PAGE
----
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Products for grant PW-259091-18

PW-259091-18
The Origins of a Slave Society: Digitizing Flowerdew Hundred
Jillian Galle, Thomas Jefferson Foundation, Inc.

Grant details: https://securegrants.neh.gov/publicquery/main.aspx?f=1&gn=PW-259091-18

Creating Context: Analyzing Legacy Documentary Data to Understand the Emergence of Enslaved Societies at Flowerdew Hundred Plantation (Conference Paper/Presentation)
Title: Creating Context: Analyzing Legacy Documentary Data to Understand the Emergence of Enslaved Societies at Flowerdew Hundred Plantation
Author: Elizabeth Bollwerk
Author: Jillian E. Galle
Author: Lynsey Bates
Author: Leslie Cooper
Author: Fraser Neiman
Abstract: By late 1619, 15 of the first 25 enslaved Africans imported into British North America were laboring at Flowerdew Hundred, a thousand acre plantation on the James River in Virginia. They joined indentured Europeans, neighboring Weanock Indians, and elite European landowners in shaping the mid-17th century expansion of plantation settlements across the Chesapeake, an expansion which led to the emergence of a tobacco plantation labor force comprised almost entirely of enslaved Africans and their descendants by 1700. Since the 1970s, archaeological research at Flowerdew has produced hundreds of thousands of artifacts and dozens of linear feet of unbound field records and maps. A new project led by the Digital Archaeological Archive of Comparative Slavery (www.daacs.org) is re-analyzing collections from four of the earliest and most significant 17th-century archaeological sites at Flowerdew. We describe the protocols used to parse these documents into a relational PostgreSQL database that allows us to directly link legacy field data to related artifacts, images, and maps. We also illustrate how the standardized digital data produced by DAACS will enable students, scholars, and the public to advance our understanding of the multicultural dynamics behind the emergence of a slave society in British North America.
Date: 04/13/2019
Conference Name: 84th Annual Meeting of the Society for American Archaeology

An Introduction to the Digital Archaeological Archive of Comparative Slavery's Latest Project – The Origins of A Slave Society: Digitizing Flowerdew Hundred (Conference Paper/Presentation)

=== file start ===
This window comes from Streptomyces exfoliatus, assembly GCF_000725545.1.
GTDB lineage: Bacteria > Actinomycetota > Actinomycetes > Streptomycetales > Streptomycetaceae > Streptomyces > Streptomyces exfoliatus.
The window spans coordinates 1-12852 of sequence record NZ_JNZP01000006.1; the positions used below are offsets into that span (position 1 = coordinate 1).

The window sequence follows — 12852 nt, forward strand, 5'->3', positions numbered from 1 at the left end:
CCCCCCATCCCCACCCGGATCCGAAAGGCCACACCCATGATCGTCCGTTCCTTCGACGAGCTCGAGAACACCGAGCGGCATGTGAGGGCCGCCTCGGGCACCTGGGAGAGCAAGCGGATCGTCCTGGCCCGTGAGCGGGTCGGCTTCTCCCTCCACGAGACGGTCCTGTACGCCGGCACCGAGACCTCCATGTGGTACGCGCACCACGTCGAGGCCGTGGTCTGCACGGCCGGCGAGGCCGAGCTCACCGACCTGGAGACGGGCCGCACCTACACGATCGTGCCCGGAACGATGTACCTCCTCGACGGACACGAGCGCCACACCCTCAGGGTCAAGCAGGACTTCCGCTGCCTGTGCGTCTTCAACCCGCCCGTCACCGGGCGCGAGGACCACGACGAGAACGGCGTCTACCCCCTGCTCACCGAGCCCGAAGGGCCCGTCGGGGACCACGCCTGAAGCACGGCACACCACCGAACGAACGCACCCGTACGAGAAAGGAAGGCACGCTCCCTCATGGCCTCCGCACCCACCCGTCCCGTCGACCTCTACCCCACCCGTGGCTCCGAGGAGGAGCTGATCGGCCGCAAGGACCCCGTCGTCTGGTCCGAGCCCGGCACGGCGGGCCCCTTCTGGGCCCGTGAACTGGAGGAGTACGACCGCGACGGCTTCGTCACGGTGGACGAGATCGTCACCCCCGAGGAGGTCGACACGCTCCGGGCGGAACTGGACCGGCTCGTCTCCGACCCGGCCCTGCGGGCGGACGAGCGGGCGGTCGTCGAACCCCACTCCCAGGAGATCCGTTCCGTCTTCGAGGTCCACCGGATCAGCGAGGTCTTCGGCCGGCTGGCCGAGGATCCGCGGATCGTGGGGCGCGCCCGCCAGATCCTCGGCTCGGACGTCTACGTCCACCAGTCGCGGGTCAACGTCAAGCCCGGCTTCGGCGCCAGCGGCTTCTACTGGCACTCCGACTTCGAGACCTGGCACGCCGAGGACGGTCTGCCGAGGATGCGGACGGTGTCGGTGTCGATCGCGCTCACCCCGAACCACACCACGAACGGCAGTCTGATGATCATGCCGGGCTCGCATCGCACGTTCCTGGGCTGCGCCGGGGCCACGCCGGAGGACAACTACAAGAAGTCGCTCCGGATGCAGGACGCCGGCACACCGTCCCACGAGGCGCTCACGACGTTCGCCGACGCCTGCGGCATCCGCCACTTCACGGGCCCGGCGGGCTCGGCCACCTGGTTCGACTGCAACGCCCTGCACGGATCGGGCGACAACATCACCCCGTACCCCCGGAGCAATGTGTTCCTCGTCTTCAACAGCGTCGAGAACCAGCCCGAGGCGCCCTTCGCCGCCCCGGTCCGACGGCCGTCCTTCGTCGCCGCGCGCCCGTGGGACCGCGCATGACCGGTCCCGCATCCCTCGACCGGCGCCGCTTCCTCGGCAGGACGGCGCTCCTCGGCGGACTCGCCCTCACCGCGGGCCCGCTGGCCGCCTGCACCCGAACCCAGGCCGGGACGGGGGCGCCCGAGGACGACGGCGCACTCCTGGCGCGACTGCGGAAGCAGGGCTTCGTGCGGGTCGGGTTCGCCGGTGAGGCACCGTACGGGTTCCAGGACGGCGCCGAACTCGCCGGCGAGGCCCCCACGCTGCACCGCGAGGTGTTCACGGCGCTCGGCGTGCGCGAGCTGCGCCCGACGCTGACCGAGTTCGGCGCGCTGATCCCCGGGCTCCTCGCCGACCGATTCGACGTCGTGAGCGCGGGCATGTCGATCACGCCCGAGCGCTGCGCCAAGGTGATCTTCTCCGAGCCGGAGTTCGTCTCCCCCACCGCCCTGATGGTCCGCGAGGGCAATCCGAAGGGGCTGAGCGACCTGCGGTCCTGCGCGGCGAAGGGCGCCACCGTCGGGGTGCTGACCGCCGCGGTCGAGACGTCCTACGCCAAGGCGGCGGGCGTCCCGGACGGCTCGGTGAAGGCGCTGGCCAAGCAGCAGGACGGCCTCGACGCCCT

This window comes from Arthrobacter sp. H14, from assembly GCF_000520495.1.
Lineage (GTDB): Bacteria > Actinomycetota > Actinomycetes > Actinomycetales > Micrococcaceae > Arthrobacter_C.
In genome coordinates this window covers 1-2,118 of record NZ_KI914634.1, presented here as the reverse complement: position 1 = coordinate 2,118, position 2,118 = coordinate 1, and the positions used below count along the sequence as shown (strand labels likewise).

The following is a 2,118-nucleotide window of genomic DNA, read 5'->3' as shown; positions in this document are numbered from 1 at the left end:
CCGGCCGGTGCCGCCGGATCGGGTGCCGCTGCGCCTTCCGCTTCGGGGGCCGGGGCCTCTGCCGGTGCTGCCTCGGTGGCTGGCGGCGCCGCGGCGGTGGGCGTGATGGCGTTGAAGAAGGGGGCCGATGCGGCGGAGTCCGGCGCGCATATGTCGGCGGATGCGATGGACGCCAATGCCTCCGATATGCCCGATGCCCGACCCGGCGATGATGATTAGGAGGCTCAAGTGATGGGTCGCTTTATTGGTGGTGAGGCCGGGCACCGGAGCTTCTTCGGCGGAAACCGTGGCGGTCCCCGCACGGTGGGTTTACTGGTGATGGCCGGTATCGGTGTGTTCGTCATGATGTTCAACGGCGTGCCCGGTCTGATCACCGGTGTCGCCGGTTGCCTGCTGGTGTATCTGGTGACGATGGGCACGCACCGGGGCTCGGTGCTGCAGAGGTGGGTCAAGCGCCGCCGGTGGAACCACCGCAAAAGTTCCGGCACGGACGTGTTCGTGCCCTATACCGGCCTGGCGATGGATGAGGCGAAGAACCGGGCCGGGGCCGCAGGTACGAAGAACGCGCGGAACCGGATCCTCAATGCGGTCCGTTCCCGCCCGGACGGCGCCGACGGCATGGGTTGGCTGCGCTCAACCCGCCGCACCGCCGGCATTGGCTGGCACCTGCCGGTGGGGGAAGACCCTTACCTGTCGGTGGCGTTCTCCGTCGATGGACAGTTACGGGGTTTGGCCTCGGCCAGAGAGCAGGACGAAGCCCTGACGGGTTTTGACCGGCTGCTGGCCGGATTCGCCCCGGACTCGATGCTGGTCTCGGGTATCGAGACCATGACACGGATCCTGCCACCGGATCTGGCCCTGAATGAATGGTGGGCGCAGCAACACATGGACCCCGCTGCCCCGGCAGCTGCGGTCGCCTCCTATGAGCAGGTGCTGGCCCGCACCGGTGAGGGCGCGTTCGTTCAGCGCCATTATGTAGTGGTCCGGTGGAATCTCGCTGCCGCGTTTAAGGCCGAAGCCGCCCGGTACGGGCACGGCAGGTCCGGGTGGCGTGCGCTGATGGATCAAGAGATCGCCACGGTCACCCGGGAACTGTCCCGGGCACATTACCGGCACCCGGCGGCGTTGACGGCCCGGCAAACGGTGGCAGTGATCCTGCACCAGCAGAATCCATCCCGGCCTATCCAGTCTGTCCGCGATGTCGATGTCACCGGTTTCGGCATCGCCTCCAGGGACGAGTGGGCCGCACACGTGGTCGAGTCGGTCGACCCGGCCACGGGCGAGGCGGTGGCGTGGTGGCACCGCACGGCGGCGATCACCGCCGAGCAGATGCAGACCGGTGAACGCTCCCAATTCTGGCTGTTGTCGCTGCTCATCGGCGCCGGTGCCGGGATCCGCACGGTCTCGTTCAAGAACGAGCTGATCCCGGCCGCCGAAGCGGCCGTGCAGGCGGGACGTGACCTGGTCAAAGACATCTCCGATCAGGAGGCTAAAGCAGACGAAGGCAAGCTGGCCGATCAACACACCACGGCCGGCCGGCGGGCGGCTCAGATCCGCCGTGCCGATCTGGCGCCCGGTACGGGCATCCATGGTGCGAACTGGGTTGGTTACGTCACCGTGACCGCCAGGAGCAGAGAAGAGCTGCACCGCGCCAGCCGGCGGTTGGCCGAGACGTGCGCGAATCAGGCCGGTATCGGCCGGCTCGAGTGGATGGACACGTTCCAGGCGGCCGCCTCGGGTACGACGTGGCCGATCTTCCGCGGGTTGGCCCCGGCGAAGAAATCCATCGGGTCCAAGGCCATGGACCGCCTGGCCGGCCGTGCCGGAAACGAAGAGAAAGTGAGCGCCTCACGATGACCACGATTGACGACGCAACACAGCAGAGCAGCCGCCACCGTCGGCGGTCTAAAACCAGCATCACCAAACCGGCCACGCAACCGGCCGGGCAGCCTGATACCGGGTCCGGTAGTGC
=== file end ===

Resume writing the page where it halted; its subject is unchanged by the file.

Title: An Introduction to the Digital Archaeological Archive of Comparative Slavery's Latest Project – The Origins of A Slave Society: Digitizing Flowerdew Hundred
Author: Elizabeth Bollwerk
Abstract: By late 1619, 15 of the first 25 enslaved Africans imported into British North America were laboring at Flowerdew Hundred, a thousand acre plantation on the James River in Virginia. They joined indentured Europeans, neighboring Weanock Indians, and elite European landowners in shaping the mid-17th century expansion of plantation settlements across the Chesapeake, an expansion which led to the emergence of a tobacco plantation labor force comprised almost entirely of enslaved Africans and their descendants by 1700. Since the 1970s, archaeological research at Flowerdew has produced hundreds of thousands of artifacts and dozens of linear feet of unbound field records and maps. A new project led by the Digital Archaeological Archive of Comparative Slavery (www.daacs.org) is re-analyzing collections from four of the earliest and most significant 17th-century archaeological sites at Flowerdew. We describe the protocols used to parse these documents into a relational PostgreSQL database that allows us to directly link legacy field data to related artifacts, images, and maps. We also illustrate how the standardized digital data produced by DAACS will enable students, scholars, and the public to advance our understanding of the multicultural dynamics behind the emergence of a slave society in British North America.
Date: 09/28/2019
Conference Name: University of Virginia's Department of Anthropology Brown Bag Seminar


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